HIGH SCHOOL FOOTBALL
JAMM AQUINO / JAQUINO@STARBULLETIN.COM
Iolani's Lionel Fujioka scored on a 71-yard touchdown reception in the semifinals against Kauai.
Iolani, Lahainaluna ready to put on a show
Power and finesse aren't exactly opposites.
They are just different means to the same goal: a state title. When Lahainaluna and Iolani clash tomorrow in the final of the Division II First Hawaiian Bank/HHSAA state football championships, fans will see two programs that were more than just competitive against their D-I foes.
Lahainaluna had the lead and the football in the late going before losing in overtime to eventual Maui Interscholastic League D-I champion Baldwin.
Iolani's losing record is entirely deceptive. The Raiders survived the gantlet of Interscholastic League of Honolulu play and gave Saint Louis a mighty scare before losing, 49-34.
Racking up 34 against one of the state's top defensive units is not common, which is why Iolani fans have reason to be confident.
For Lahainaluna, the top seed in D-II, questions about a so-so MIL schedule were answered with a 52-20 win over OIA White champion Kaimuki last week.
Here's a look at the matchup:
Lahainaluna (9-1) vs. Iolani (5-6)
Bobby Watson, Lahainaluna; Wendell Look, Iolani.
On paper: Iolani won the state title two years ago, while Lahainaluna is in its first season of Division II. Lahainaluna upset Mililani three years ago and reached the D-I semifinals, losing to eventual state champ Kamehameha 21-7.
The Lunas love physical football, and their lineup quietly boasts a number of quality athletes. They have allowed just 9 points per game, including four shutouts, en route to a No. 6 ranking in the Star-Bulletin/KITV-4 Top 10 poll.
Lake Casco doubles at safety and wingback, excelling both ways. The precision-oriented Wing-T offense has blistered opponents at a rate of 37 points per game.
Iolani was on the cusp of the Top 10 until cracking the poll in mid-October. Though the Raiders have one of the most dangerous offenses in the state with Kela Marciel at quarterback, stopping the run has been a tough task for an undersized defense.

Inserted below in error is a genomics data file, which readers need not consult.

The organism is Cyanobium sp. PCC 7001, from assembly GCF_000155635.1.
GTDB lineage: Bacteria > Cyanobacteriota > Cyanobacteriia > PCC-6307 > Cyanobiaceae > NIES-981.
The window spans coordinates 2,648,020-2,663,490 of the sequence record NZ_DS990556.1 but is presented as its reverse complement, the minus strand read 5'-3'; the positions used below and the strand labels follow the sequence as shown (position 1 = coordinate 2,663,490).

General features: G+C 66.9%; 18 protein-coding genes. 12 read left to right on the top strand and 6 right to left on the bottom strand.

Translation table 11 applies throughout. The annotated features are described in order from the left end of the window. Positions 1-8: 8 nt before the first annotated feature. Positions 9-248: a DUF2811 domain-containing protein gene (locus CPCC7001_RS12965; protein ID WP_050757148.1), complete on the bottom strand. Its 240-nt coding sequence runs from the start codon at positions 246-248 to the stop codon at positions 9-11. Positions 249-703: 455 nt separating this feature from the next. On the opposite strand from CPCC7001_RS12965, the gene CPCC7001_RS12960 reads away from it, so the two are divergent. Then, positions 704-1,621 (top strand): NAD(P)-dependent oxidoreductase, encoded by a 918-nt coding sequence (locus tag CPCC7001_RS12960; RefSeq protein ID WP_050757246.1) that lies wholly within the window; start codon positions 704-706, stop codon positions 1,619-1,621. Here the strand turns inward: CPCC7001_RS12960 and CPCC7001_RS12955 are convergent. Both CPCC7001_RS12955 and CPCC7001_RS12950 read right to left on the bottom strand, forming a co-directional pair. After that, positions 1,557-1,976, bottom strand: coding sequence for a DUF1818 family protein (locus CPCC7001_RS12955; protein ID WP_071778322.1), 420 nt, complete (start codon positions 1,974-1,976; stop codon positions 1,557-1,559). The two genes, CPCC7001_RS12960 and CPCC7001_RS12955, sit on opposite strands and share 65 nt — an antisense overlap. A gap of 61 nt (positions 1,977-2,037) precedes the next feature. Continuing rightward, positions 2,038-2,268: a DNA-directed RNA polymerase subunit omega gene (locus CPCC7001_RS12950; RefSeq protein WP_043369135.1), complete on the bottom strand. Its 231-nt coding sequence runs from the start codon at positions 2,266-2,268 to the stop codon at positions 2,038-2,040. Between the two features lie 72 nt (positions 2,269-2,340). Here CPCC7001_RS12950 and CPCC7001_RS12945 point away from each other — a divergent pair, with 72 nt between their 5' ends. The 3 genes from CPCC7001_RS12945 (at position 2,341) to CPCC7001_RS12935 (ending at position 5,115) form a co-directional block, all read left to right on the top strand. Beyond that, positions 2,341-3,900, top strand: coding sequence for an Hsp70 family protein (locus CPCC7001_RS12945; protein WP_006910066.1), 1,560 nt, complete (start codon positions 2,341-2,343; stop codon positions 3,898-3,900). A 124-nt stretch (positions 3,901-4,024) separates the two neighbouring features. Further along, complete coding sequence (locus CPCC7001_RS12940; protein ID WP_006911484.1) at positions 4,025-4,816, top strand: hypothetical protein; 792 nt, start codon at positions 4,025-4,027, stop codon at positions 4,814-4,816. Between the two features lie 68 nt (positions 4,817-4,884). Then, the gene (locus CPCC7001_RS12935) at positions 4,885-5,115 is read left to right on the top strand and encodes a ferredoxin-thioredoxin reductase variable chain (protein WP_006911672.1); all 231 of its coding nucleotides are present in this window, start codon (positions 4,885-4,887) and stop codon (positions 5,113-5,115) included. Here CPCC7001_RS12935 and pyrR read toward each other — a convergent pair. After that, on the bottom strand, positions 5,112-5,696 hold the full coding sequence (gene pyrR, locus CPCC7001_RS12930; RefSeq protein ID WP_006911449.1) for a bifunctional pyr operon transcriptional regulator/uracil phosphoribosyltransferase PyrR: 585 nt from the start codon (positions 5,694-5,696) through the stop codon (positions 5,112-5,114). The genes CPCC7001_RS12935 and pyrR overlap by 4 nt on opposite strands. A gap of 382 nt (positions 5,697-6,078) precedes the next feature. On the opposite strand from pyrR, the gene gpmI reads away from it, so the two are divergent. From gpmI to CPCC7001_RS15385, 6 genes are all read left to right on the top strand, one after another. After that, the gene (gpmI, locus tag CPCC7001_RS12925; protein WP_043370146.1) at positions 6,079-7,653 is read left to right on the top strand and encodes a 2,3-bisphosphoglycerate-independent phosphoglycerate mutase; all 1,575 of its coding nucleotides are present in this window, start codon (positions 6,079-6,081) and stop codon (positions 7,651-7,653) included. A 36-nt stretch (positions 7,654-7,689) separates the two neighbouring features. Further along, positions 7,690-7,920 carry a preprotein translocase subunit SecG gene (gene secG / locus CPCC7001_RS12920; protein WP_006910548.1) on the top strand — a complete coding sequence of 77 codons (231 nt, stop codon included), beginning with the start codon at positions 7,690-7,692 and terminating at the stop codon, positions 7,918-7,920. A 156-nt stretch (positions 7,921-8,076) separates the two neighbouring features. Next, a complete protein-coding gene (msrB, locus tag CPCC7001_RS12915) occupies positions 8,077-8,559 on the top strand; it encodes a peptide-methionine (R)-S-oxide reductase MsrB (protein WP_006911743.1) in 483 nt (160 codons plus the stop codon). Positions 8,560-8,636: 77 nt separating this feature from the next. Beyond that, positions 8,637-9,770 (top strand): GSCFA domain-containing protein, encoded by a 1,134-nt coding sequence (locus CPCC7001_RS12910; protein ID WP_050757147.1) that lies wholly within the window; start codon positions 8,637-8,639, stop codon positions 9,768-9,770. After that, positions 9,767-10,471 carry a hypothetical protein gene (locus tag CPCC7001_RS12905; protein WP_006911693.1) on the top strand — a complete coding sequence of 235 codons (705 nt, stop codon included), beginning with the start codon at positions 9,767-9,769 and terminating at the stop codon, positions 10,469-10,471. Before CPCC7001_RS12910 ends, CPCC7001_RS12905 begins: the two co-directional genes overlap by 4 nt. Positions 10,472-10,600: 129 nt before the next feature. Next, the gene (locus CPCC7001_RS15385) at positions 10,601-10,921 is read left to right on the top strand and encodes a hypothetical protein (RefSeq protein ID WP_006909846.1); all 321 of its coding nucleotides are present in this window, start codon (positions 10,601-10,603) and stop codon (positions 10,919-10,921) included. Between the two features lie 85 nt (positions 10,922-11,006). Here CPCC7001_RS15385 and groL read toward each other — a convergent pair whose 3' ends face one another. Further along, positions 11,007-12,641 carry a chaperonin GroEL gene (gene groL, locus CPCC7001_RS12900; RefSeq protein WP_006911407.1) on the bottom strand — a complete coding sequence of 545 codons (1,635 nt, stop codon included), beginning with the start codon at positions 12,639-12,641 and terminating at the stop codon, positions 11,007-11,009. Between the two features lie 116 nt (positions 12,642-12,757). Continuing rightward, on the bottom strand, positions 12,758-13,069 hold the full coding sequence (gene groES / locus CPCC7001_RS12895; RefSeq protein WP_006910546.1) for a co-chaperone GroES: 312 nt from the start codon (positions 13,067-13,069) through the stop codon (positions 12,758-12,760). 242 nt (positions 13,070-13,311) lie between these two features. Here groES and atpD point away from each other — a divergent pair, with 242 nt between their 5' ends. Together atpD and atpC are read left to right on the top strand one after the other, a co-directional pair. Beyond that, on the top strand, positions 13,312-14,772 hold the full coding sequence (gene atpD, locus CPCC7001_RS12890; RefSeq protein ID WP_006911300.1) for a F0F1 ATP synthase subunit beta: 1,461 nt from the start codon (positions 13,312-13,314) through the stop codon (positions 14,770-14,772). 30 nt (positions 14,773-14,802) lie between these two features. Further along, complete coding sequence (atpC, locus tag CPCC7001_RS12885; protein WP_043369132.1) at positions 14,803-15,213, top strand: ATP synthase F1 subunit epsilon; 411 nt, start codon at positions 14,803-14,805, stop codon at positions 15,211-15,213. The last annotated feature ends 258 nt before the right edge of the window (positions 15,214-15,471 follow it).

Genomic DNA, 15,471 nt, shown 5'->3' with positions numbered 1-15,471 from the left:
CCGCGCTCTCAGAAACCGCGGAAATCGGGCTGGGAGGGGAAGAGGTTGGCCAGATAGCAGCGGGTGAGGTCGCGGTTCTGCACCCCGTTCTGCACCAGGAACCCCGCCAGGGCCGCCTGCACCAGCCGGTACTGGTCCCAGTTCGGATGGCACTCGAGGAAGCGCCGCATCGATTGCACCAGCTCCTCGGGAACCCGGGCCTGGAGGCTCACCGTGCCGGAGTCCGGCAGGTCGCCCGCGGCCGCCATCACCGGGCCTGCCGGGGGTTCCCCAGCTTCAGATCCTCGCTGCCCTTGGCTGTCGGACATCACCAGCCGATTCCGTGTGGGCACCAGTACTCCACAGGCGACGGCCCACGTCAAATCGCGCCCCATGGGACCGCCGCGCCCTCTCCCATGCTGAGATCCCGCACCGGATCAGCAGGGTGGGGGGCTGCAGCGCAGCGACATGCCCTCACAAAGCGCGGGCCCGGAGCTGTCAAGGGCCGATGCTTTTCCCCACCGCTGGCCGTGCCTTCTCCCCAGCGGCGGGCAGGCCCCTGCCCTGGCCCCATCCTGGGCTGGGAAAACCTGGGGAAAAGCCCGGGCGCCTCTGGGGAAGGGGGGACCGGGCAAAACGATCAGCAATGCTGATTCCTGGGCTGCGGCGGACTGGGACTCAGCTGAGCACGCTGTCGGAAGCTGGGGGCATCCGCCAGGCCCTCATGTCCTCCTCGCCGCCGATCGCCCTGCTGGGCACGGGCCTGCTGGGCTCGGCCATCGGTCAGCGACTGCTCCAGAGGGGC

"Lahainaluna hasn't changed. They're disciplined, they execute well and they're tough as nails," Look said.
The skinny: The Lunas have not traveled off-island all season, which could be a disadvantage.
"The kids are excited about traveling. We're trying to bring 'em down a little," Watson said.
Iolani has played in Aloha Stadium several times and is familiar with the FieldTurf surface.
Watson has other concerns, though. "It's tough to simulate a no-huddle offense. We just don't pass the ball a lot," the longtime guru said. "They're tough like Baldwin. Both teams have speed and talent, but we haven't faced a quarterback like (Marciel)."
The speedy junior has been sometimes brilliant in the run-and-shoot, connecting with a posse of receivers led by Lionel Fujioka. His ability to scramble, however, is a defensive coordinator's nightmare.
"We're hoping we can contain him," Watson said. "It's a work in progress."
The last time Lahainaluna faced a scrambler as good as Marciel was two seasons ago, when Kalehua Moniz was Baldwin's quarterback. "This boy (Marciel) does a better job of reading coverages," Watson said.
Casco, meanwhile, ran with the ball, caught passes and even took one snap under center to score one of the touchdowns against Kaimuki.
Another two-way standout, Blaise Smith, is a key at linebacker and fullback. "We match up, size-wise. We're a small defensive team," Watson said.
Look expects his offense to be patient. "We take what the defense gives up. If they drop eight, we'll run. That's what the offense is geared for," he said.
Preparing for the Lunas' Wing T, though, is another story.
"You know, we use our starters to run our scout team. It's very tough to emulate the precision and speed they run it at," he said. "They do a lot of misdirection. They've got a whole set of explosive plays and can break things any time."
X factor: Iolani has seen a slightly different Wing T this season in two meetings with Waianae (a scrimmage and a nonconference game) and fared relatively well in a 22-19 loss.
A bigger issue is whether the Lunas contain Marciel. Will their 4-4 defense match up against Iolani's speedy slots and receivers? If the Lunas go conservative on defense, the onus of Iolani's offense falls on run-blocking execution and running back Justin Yamamoto, who rushed for 138 yards in the win over Kauai last week.